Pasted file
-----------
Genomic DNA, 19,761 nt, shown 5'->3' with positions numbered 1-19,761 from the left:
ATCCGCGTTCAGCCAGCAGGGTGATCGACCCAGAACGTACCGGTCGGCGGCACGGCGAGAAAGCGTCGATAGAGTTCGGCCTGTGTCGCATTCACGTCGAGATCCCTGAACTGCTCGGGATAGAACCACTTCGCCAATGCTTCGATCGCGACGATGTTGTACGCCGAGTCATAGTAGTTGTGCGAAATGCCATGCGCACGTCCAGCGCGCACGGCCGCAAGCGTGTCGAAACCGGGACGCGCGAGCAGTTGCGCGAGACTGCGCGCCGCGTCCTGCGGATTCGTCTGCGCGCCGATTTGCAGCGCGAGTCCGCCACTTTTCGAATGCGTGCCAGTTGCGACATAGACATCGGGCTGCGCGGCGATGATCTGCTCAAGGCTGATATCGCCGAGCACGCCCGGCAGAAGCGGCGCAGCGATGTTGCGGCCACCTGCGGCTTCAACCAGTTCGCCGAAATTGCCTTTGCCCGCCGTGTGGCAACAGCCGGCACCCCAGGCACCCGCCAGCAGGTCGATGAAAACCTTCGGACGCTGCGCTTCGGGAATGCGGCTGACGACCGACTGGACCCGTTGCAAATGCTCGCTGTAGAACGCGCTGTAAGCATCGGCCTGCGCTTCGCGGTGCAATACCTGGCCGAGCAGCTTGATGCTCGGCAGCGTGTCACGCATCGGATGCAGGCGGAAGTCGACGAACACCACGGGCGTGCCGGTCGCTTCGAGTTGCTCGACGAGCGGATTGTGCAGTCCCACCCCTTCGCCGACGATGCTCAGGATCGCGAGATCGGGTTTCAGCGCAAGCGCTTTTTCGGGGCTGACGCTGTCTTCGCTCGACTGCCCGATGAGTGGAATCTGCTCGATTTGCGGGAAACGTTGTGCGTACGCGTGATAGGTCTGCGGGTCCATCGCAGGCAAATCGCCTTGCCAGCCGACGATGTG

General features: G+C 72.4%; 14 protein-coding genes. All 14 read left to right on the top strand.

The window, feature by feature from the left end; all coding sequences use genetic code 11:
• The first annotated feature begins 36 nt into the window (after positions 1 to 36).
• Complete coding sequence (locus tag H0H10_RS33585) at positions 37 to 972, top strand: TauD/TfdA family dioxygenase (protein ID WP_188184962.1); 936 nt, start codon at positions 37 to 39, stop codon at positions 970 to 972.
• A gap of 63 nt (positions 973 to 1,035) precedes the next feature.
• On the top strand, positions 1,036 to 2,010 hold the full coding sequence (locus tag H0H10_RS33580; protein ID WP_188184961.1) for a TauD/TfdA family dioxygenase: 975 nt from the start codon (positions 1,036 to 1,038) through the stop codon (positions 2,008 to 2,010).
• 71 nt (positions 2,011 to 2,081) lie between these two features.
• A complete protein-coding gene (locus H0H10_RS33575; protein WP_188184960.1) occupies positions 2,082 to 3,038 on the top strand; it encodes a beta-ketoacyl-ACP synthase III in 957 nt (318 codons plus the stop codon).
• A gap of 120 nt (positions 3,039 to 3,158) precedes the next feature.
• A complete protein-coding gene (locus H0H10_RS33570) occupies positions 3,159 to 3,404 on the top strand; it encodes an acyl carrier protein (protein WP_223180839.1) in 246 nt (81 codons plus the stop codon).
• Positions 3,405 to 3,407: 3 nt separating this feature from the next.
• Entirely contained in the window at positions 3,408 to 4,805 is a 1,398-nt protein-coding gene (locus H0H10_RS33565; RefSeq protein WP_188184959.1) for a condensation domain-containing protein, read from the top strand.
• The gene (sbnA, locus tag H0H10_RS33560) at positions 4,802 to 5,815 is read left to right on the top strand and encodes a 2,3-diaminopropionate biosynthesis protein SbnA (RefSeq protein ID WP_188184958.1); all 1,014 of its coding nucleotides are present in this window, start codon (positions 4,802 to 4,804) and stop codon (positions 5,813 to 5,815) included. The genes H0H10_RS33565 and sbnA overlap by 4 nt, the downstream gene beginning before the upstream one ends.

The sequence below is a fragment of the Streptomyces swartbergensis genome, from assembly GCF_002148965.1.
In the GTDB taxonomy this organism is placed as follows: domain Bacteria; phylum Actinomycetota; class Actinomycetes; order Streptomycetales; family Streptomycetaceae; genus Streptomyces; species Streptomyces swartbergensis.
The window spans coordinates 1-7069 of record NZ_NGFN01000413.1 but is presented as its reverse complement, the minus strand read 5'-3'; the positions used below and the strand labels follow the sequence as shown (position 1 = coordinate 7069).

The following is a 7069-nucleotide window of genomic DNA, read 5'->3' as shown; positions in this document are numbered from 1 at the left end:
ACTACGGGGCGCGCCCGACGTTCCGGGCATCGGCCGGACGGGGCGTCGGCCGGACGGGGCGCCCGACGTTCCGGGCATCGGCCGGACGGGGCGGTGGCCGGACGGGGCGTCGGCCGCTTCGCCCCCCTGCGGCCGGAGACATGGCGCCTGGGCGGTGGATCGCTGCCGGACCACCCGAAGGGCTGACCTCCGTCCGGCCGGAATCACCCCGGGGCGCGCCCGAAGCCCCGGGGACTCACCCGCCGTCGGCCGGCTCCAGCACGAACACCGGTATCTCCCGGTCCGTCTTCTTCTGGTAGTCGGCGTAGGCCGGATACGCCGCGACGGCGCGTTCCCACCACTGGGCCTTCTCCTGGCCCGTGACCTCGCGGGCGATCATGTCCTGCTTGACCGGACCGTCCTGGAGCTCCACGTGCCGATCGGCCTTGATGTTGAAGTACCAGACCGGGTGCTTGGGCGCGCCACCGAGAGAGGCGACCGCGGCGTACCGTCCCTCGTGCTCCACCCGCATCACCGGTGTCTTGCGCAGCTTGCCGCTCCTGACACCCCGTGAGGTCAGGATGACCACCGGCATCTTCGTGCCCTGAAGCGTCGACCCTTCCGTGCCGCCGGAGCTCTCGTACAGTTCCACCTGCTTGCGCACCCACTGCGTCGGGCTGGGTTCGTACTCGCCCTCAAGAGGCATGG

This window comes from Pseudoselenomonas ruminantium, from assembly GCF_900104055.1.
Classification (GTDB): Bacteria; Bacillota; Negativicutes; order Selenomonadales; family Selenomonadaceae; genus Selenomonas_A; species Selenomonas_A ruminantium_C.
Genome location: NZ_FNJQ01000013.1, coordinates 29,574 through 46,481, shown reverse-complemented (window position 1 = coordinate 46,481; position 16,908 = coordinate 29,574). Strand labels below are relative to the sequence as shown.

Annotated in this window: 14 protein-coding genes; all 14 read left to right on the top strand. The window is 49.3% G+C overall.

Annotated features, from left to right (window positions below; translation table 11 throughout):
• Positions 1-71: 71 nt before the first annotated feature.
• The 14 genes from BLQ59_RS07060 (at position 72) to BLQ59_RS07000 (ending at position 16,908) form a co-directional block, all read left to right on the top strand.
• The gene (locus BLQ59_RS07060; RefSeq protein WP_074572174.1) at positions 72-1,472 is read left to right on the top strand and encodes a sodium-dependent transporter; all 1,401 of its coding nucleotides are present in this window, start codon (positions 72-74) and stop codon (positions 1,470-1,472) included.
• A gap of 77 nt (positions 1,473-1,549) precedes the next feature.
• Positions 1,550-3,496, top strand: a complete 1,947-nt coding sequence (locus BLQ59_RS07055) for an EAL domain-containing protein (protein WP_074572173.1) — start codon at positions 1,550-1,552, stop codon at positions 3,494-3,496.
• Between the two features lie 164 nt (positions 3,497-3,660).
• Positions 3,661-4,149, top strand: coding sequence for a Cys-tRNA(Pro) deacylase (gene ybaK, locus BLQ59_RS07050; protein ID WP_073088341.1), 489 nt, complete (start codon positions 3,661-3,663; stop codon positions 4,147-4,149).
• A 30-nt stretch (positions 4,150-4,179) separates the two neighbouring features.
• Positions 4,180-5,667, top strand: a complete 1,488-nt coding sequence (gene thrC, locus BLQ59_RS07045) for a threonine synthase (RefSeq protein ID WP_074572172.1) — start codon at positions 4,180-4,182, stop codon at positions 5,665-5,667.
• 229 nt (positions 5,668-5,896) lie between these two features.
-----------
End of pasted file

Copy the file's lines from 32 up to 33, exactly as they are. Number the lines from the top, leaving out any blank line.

• Positions 3,661-4,149, top strand: coding sequence for a Cys-tRNA(Pro) deacylase (gene ybaK, locus BLQ59_RS07050; protein ID WP_073088341.1), 489 nt, complete (start codon positions 3,661-3,663; stop codon positions 4,147-4,149).
• A 30-nt stretch (positions 4,150-4,179) separates the two neighbouring features.